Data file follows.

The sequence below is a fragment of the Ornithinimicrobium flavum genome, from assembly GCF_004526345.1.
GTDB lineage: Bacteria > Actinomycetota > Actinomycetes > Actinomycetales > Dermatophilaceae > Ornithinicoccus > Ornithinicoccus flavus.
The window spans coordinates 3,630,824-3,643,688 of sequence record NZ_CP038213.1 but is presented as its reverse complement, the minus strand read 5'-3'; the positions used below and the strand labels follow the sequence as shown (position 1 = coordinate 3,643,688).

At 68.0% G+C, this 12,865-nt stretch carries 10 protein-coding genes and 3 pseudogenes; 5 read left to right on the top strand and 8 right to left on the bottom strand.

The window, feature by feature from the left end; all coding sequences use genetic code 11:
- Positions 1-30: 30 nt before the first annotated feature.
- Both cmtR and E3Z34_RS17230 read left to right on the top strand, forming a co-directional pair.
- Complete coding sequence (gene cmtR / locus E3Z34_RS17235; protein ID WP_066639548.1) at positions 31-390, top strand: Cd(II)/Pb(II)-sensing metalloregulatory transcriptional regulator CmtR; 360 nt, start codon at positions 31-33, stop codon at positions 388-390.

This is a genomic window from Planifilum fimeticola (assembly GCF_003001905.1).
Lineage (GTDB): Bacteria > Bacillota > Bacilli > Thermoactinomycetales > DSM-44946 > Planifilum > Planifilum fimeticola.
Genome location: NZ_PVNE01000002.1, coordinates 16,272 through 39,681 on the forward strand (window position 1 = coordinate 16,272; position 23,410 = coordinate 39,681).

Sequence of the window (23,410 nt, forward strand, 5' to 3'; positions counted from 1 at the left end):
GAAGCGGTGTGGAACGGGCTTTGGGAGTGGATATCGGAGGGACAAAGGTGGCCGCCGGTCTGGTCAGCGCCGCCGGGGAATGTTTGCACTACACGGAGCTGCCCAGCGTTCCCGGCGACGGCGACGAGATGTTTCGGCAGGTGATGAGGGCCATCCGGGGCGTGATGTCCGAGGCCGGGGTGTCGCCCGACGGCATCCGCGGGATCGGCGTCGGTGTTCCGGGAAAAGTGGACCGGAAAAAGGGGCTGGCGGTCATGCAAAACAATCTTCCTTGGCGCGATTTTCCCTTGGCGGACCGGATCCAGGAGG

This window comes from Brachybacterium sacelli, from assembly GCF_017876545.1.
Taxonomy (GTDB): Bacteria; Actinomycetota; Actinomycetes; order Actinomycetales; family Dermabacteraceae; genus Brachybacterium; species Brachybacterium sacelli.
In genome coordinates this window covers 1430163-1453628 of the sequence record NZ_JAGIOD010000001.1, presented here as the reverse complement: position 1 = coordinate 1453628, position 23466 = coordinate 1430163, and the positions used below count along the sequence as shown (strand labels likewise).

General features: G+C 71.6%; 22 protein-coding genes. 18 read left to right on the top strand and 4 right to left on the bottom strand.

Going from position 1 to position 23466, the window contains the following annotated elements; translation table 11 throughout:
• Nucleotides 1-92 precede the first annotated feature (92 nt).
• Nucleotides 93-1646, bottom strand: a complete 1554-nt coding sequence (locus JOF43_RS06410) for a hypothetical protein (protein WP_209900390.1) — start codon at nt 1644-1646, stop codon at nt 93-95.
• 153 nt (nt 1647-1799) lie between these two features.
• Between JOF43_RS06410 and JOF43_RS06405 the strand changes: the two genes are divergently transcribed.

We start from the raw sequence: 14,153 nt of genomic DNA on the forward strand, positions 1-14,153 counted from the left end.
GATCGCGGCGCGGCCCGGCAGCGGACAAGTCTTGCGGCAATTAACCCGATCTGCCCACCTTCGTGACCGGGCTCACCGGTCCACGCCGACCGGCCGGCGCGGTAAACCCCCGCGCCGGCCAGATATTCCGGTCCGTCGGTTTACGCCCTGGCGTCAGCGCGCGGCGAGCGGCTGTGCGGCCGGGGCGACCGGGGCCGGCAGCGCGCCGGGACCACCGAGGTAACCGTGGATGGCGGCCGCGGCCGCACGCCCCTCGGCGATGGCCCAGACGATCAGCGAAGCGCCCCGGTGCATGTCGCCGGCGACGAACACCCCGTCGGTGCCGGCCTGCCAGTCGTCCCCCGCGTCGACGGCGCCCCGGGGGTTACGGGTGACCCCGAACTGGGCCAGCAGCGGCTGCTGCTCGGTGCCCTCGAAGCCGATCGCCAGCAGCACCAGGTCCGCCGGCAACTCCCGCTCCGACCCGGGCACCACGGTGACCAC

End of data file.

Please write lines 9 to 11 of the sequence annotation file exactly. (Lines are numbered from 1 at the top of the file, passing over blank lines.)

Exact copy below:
This is a genomic window from Planifilum fimeticola (assembly GCF_003001905.1).
Lineage (GTDB): Bacteria > Bacillota > Bacilli > Thermoactinomycetales > DSM-44946 > Planifilum > Planifilum fimeticola.
Genome location: NZ_PVNE01000002.1, coordinates 16,272 through 39,681 on the forward strand (window position 1 = coordinate 16,272; position 23,410 = coordinate 39,681).